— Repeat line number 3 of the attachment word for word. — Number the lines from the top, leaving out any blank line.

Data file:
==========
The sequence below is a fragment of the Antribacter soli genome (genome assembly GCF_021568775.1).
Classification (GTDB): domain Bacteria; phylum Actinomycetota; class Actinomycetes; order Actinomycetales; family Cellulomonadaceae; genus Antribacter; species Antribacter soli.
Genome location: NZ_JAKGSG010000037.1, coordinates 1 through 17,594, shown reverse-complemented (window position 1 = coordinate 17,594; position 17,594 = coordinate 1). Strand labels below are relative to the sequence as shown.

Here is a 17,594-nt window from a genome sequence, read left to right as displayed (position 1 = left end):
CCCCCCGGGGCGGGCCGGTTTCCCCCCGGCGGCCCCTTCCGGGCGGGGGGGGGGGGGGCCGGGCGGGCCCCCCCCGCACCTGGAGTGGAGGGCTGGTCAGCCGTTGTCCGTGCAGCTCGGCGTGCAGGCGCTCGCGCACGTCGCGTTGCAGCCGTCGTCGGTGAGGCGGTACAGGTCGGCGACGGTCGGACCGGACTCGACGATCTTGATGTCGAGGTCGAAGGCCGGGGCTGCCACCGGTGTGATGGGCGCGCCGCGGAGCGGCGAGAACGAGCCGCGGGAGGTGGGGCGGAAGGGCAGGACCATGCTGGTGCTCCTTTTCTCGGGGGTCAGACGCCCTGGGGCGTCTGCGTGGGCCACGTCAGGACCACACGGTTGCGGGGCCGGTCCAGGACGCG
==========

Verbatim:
Genome location: NZ_JAKGSG010000037.1, coordinates 1 through 17,594, shown reverse-complemented (window position 1 = coordinate 17,594; position 17,594 = coordinate 1). Strand labels below are relative to the sequence as shown.